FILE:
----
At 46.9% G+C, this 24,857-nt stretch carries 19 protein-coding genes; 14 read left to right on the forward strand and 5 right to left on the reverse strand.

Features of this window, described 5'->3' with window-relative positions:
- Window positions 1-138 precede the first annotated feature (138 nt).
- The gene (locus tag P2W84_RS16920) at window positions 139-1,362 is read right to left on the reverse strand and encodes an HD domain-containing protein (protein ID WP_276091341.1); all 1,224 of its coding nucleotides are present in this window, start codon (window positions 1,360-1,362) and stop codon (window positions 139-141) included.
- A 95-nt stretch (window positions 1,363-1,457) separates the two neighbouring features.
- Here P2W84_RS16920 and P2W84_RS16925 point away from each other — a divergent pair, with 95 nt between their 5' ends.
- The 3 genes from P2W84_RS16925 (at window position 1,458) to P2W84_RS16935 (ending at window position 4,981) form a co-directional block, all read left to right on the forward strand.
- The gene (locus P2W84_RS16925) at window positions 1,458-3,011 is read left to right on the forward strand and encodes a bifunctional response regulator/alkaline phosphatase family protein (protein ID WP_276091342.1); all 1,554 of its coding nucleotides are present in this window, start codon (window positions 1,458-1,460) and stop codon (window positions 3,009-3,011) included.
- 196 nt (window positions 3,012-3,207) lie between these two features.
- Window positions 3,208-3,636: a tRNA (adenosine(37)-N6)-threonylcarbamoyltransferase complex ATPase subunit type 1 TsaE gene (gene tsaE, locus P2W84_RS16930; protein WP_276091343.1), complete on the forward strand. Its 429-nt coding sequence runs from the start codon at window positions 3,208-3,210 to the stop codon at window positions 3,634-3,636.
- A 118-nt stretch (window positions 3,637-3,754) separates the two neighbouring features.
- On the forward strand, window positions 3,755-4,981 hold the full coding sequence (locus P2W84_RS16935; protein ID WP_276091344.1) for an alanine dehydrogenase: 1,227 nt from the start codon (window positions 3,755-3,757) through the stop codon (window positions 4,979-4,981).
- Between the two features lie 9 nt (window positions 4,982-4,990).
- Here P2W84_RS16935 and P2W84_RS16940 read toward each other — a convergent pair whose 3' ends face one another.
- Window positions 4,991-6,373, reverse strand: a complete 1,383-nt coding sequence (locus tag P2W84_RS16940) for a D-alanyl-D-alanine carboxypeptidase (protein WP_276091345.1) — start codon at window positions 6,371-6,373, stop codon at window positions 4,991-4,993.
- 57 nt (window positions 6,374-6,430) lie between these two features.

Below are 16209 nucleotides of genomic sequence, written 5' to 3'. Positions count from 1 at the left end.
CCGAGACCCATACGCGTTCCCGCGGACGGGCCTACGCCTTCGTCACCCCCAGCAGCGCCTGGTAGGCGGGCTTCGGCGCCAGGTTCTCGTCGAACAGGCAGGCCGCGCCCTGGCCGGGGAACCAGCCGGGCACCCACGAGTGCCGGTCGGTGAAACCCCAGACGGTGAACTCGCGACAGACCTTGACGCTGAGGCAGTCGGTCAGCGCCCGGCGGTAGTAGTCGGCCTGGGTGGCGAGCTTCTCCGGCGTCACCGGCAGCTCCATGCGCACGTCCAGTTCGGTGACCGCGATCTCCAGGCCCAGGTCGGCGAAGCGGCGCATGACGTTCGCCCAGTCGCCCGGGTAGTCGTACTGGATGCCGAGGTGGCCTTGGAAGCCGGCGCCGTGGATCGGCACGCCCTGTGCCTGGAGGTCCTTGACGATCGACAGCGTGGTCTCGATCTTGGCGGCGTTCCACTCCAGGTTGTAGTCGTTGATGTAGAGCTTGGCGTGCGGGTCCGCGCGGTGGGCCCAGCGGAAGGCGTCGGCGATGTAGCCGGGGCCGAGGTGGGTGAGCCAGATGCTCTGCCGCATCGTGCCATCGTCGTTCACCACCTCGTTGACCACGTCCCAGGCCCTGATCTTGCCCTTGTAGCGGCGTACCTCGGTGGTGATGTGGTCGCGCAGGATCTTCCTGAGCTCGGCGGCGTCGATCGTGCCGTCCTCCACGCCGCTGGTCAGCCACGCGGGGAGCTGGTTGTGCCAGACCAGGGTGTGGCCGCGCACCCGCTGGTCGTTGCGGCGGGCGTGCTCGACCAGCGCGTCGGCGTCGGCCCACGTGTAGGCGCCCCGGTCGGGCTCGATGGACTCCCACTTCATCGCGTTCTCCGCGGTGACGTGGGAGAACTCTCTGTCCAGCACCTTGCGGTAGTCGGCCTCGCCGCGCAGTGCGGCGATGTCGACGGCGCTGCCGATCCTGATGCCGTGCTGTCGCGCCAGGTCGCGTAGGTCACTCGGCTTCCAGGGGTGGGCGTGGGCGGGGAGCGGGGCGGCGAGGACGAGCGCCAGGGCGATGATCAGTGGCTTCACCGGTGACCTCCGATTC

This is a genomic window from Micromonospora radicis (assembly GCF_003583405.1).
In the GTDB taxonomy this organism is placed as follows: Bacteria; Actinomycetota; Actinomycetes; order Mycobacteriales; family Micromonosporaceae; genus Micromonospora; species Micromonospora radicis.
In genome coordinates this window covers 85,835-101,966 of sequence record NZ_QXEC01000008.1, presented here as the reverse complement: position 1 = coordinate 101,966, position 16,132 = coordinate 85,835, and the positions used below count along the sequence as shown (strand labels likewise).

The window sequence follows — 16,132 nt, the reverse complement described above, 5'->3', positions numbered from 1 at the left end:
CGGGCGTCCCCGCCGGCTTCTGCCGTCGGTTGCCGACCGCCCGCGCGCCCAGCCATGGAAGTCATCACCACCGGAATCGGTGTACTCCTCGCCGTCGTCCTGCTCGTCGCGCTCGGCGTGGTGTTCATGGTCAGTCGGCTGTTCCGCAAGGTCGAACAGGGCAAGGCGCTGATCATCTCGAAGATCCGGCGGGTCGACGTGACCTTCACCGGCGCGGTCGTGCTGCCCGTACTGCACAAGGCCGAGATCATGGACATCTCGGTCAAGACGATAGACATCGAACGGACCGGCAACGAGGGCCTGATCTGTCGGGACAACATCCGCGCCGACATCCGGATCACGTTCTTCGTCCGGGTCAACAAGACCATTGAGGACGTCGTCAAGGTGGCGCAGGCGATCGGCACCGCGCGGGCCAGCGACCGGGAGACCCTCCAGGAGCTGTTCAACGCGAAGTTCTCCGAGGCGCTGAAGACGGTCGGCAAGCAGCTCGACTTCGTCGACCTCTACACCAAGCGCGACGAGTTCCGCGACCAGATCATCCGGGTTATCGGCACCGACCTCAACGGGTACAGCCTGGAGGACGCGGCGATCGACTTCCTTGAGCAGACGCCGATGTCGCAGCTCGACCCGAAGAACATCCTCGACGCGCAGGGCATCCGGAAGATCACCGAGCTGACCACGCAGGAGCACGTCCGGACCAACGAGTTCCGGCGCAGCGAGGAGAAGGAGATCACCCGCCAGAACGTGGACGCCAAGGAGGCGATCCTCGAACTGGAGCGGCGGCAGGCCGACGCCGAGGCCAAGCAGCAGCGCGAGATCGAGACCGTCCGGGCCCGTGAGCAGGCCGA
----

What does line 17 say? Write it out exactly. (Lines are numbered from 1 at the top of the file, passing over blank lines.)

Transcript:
Below are 16209 nucleotides of genomic sequence, written 5' to 3'. Positions count from 1 at the left end.